Letter to the Editor – May 2004

Dear Editor, It was interesting to read the article in the April issue of Access Press about the man struggling […]

Generic Article graphic with Access Press emblem

Dear Editor,

It was interesting to read the article in the April issue of Access Press about the man struggling with sleep apnea. I work at a sleep disorders clinic in Minneapolis, where we diagnose and treat hundreds of people with apnea every year. 

Apnea is caused by the throat muscles collapsing during sleep, which prevents people from getting adequate oxygen during sleep. The disruptions in sleep come when the body is striving for oxygen, and briefly awakens the brain in order to open the throat to let in more air. Most of the awakenings are so brief they aren’t remembered, but the effect is a lack of adequate sleep, which leads to the kind of tiredness and inability to focus described in the article.

I wanted to share some brief information from the National Sleep Foundation www.sleepfoundation.org that may help others. “Continuous positive airway pressure (CPAP) is the most common effective treatment for sleep apnea.  In this procedure, the patient wears a mask over the nose during sleep, and pressure from an air blower forces air through the nasal passages. The pressure is adjusted so that it is just enough to prevent the throat from collapsing during sleep. Although several surgical procedures are used to increase the size of the airway, none of them is completely successful or without risks.”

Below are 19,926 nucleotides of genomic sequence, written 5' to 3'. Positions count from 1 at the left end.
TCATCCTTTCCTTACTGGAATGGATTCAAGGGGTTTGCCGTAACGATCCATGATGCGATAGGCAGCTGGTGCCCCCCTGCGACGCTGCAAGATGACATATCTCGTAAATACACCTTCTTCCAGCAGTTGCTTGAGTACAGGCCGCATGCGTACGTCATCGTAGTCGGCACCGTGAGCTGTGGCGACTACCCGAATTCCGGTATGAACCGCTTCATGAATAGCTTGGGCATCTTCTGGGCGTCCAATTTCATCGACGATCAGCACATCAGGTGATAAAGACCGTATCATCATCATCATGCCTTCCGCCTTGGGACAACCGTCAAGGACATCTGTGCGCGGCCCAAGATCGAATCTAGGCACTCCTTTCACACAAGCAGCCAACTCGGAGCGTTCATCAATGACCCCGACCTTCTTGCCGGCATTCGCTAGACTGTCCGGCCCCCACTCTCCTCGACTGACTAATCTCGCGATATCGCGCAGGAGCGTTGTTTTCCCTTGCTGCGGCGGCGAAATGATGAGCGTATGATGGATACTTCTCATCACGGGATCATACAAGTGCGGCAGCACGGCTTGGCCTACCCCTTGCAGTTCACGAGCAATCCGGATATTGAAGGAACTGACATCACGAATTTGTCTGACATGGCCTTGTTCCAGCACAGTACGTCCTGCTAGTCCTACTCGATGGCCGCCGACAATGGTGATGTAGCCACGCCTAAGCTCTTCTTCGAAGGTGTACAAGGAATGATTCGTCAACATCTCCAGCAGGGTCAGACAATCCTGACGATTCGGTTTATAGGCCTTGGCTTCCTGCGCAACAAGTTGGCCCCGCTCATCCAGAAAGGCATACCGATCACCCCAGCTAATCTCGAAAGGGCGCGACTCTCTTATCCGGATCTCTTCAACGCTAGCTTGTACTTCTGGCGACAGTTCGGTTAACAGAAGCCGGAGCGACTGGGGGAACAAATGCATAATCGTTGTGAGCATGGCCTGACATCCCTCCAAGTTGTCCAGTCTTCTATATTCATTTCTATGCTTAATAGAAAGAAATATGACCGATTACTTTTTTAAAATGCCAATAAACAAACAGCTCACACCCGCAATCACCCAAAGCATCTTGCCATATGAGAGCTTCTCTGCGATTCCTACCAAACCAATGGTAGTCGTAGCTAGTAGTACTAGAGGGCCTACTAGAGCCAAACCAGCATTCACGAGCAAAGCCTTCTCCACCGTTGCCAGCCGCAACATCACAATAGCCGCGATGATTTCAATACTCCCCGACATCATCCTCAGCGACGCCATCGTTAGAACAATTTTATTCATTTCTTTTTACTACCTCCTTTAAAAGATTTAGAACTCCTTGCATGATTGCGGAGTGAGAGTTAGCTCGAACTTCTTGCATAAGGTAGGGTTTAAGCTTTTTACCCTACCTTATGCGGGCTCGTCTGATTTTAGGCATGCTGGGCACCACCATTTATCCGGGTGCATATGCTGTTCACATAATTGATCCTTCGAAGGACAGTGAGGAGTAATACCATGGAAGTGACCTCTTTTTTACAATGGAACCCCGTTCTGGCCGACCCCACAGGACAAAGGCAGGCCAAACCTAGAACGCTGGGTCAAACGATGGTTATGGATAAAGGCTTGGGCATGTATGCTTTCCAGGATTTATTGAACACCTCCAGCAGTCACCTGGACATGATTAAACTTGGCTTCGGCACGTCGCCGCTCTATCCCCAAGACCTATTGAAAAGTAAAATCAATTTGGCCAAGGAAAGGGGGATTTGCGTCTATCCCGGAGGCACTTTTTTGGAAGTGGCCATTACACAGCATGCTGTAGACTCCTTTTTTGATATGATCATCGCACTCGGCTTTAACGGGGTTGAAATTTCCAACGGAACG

This last sentence seems to reflect the experience of Mr. Brewer, who still experiences tiredness, though not to the degree he did before the surgeries. I would really recommend anyone who experiences tiredness during the day to call a local sleep center (there are several associated with metro area hospitals) and ask to have their sleep evaluated. People we have worked with over the years consistently report a marked increase in their quality of life, many making comments such as this one by a patient treated with CPAP, “So that is what it’s like to sleep, because all my life, I never remember getting sleep like that.”

Paul R. Monroe

Sleep Technologist

Hennepin County Medical Center

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